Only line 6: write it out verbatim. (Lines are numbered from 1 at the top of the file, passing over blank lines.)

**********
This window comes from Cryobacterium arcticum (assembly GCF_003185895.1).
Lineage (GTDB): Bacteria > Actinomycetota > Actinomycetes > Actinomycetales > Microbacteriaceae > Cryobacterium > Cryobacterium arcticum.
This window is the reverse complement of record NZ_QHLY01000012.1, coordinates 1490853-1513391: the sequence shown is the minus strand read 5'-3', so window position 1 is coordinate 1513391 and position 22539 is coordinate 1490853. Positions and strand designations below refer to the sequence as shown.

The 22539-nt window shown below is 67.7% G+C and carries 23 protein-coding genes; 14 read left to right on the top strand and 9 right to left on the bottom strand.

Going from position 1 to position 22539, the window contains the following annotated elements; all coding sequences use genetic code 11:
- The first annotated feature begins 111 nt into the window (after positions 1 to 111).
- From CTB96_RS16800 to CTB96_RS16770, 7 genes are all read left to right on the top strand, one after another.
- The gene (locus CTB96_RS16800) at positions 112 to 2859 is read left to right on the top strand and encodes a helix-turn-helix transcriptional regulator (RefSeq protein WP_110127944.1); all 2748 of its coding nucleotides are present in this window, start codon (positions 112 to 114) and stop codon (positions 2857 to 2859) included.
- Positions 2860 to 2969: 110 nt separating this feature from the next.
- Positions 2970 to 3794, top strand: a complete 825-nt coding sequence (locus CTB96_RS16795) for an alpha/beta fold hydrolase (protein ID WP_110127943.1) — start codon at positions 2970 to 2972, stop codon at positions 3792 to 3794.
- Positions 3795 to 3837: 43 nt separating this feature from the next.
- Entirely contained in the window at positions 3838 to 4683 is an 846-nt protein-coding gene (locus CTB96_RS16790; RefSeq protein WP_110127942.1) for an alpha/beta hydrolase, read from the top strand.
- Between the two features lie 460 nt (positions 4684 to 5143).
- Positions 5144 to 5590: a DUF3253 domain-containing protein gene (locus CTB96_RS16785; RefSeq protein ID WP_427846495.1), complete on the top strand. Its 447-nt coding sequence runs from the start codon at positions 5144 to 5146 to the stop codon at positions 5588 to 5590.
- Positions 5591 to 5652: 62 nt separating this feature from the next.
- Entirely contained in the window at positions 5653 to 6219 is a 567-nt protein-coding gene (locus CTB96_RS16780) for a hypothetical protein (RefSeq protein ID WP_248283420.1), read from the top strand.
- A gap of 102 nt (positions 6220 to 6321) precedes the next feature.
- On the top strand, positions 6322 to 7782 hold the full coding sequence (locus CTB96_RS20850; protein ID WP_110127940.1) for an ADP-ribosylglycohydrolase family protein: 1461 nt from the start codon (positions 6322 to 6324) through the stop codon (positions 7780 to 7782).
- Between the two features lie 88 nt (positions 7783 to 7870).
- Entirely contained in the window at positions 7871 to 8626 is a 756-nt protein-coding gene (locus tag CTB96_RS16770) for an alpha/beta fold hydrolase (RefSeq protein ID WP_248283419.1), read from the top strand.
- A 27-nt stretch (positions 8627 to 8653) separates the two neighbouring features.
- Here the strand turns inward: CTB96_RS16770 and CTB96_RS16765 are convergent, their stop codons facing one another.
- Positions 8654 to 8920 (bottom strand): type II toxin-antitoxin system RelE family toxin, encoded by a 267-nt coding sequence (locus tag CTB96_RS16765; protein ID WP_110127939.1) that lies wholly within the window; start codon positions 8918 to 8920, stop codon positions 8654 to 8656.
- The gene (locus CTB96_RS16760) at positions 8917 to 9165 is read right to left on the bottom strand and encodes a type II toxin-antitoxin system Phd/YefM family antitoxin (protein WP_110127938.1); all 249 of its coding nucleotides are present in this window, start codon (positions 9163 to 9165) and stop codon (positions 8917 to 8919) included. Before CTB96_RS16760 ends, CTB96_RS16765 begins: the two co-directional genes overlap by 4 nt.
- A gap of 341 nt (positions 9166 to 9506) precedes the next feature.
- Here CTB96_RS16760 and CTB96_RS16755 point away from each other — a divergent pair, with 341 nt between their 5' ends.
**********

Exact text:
- The first annotated feature begins 111 nt into the window (after positions 1 to 111).